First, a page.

The next few rounds our leader put me in the best position I could be in...noisemaker. There were no expectations of my being any good at Tron after that first game (which was probably for the best as the intensity of some of my teammates had rattled me), so instead Bill had me guard the base and just call out loudly who got what chip (as I could clearly watch the monitor) and scream bloody murder whenever someone reached the base. Fine by me, tough to screw that up. And I think I was able to make an ever so slight contribution by shooting at the opponent until the real Tron players could get to the base...and occasionally they did. I would love to say this evening didn't kill my desire to learn and improve at Tron, but to be honest I am going to have to really work to get my enthusiasm back for trying this one again. We'll see how I feel by the end of this month when the new Tron location opens in Rochester.
The next morning was another early start and we were playing Zone, which is my home system. As the only regular Zone player I was given a bit of deference for my opinion on how to approach. Oddly, this was a bit jarring to have that weight put on me. Normally when I play Zone I play solo. I go for the high score and don't worry about the rest of my team. But that's because I've never played in a tournament and the team result does not actually mean anything to me on a casual Saturday night. There is a whole other element when you have to consider the welfare of the team, even knowing what I am typically capable of. I studied the map and made a strategy recommendation based on what I would do if I was playing at home.
It didn't work as well here, but I stand by it nonetheless. I was surprised to feel such a weight on me for the system I thought I would enjoy the most. Bill asked me how good a Zone player I am and I told him that after playing this far in the tournament I couldn't really gauge it any longer, but that I average in the 20,000s on Infusion and have hit as high as the 30,000s (yes, it's lower when I play Rift or Nexus, but how do you answer a question like that anyway?)...to which he said "I don't know what that means. Can you beat Assassin?" Incidentally, Assassin is probably the best Zone player in the nation and had come in as an alternate to play this system. "Um, no I can't beat Assassin...can you beat Assassin?" Well, I only said the first part of that out loud and just thought the second...apologies, I was a little tense. Then, suddenly shaken by a weird feeling of pressure I went outside to psyche myself up with my laser tag anthem that always helps me get into the right head space. Incidentally, if you want an empowerment song, here is mine...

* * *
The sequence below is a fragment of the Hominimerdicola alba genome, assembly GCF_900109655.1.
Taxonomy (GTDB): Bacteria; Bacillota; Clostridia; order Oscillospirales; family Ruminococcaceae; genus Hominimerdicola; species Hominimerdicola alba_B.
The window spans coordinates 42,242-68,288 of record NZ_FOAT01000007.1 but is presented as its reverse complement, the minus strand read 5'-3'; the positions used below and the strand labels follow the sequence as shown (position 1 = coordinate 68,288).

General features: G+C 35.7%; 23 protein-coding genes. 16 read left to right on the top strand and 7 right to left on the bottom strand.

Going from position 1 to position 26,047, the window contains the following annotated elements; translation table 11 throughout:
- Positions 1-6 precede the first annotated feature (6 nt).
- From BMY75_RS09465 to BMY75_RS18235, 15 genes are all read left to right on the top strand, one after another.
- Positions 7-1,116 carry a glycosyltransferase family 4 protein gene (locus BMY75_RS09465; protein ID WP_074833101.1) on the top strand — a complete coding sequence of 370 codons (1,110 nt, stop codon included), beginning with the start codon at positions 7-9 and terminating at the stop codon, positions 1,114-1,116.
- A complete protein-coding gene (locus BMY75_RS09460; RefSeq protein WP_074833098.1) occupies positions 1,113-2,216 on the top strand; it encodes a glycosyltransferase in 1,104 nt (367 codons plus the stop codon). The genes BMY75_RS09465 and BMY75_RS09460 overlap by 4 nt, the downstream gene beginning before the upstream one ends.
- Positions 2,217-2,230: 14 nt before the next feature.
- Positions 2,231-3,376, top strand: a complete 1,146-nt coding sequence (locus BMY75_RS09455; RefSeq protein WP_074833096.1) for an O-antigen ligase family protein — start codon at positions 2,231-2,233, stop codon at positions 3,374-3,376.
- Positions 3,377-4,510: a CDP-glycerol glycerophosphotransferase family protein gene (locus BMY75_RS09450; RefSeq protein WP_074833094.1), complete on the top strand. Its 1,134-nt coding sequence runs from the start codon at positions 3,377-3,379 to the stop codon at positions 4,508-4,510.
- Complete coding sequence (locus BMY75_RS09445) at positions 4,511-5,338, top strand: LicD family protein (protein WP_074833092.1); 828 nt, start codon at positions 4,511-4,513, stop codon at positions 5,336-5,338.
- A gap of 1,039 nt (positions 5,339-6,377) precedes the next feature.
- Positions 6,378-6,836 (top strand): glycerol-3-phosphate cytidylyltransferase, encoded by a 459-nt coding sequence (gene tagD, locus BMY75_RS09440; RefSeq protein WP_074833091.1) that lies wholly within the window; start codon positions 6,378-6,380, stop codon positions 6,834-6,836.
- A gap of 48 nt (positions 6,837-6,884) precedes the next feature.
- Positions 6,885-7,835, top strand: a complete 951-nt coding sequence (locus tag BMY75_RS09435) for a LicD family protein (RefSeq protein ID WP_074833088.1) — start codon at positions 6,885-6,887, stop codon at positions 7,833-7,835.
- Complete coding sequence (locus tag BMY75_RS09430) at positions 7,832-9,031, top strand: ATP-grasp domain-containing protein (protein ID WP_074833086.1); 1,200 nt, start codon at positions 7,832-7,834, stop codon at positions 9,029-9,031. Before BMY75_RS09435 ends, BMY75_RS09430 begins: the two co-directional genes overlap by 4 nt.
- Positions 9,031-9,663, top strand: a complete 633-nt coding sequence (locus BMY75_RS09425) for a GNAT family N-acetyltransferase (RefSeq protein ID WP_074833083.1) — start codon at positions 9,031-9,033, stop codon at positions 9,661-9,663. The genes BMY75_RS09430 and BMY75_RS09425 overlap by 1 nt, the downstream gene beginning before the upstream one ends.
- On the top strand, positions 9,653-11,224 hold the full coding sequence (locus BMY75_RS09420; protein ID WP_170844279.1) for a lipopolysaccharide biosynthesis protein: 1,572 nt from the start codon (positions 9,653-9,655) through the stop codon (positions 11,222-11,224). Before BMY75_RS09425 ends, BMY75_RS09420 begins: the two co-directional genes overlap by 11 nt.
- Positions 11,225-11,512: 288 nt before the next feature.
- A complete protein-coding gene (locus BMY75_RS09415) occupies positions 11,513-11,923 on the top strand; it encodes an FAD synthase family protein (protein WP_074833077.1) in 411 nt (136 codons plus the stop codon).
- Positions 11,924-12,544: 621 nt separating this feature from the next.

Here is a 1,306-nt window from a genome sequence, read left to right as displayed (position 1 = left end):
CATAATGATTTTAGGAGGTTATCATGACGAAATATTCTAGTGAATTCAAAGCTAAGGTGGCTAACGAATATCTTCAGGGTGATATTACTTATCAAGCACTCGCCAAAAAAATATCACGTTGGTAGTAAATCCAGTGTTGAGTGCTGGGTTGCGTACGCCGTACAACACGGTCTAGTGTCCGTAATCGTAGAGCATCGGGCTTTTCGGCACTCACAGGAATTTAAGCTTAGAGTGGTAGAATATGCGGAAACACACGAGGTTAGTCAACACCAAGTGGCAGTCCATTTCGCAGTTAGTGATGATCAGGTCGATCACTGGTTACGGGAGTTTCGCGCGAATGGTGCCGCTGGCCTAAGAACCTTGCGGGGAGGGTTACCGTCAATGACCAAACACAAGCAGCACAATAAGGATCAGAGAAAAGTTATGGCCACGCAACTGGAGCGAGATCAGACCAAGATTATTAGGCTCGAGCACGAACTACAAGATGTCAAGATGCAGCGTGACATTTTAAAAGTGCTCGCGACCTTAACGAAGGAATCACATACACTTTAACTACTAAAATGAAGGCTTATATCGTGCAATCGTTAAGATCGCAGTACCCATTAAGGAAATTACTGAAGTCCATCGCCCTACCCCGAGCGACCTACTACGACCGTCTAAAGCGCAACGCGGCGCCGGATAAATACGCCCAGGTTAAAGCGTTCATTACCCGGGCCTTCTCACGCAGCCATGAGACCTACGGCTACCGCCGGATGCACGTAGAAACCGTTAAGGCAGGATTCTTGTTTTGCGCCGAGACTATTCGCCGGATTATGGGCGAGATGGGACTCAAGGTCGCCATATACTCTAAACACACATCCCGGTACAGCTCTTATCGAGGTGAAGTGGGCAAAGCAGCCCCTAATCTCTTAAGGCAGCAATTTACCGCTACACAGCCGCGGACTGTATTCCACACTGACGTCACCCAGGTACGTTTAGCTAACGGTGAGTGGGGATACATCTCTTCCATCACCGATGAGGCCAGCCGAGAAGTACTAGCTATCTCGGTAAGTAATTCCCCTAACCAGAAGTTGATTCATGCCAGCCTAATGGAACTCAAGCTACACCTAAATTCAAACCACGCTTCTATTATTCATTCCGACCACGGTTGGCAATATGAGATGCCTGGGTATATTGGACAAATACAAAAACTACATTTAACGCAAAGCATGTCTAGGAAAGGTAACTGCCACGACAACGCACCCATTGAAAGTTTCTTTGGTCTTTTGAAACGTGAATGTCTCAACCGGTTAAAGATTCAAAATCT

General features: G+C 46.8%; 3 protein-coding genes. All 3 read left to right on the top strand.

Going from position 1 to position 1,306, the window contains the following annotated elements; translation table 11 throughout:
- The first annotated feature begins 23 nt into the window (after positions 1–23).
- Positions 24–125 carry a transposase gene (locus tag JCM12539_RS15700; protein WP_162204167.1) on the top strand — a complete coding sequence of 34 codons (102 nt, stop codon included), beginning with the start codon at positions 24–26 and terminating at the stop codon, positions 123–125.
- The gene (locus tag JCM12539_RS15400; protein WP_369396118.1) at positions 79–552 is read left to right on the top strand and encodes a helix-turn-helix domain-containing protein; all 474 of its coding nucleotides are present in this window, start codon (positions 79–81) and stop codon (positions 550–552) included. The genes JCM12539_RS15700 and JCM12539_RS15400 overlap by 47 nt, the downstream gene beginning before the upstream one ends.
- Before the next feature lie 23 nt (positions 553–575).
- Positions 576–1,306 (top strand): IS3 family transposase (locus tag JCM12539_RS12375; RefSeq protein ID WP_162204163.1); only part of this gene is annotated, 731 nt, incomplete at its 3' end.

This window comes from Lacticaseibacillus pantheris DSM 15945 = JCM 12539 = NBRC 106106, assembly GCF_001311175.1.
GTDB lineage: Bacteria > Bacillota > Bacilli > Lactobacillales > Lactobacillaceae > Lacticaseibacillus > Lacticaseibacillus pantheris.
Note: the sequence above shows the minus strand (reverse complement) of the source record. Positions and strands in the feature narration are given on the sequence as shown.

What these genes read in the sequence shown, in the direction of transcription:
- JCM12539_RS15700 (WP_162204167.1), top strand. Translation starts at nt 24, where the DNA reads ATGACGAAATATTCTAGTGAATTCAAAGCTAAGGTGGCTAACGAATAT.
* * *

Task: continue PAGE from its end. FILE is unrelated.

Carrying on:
We played the first couple of games trying to take the bases out first and ending up in dog fights. I was relieved that, even though our team lost, there were games that I took first place on the team at least and some where I was second on the team. In my home system I really wanted to do well here.
It may not have been the best I've ever played...then again, maybe it was. Score aside, I was playing with some of the best so inevitably whatever happened in there was happening at a much higher level, so maybe I need to be thankful that I got to play at that level at all. For the final few games our captain switched strategy. We all collectively rushed the second level (which was more like a spiral ramp building to an apex cage at the top) and just shoot down at everyone from below. The logic being, why take on a dogfight when you can snipe. It was more fun this way, if no more effective. And since this version of Zone include reload stations (something I don't have to deal with in any of my local arenas since the base reloads have long since been removed) when I had an excuse to return to the lower level I figured, nothing to lose, I'd try for bases. And you know what...I got them. We didn't take the games, but I know at the very least I went down fighting and doing what I know how to do. I'm glad that this was the system we went out on. And at this point the Armageddon was over. The results were the Swedish team "Rage Before Beauty" in first place, "Here Comes the D" in second and "#Rekt" in third...narrowly beating out my local friends who were playing on "ZAPOC" (Zombie Apocolypse), the team that tied for third before a tiebreaker decided it. After all this I was ready to get back on the bus to go home and absorb what just happened. I think I will need a whole other posting to properly recap my first Armageddon experience.
Comments or questions?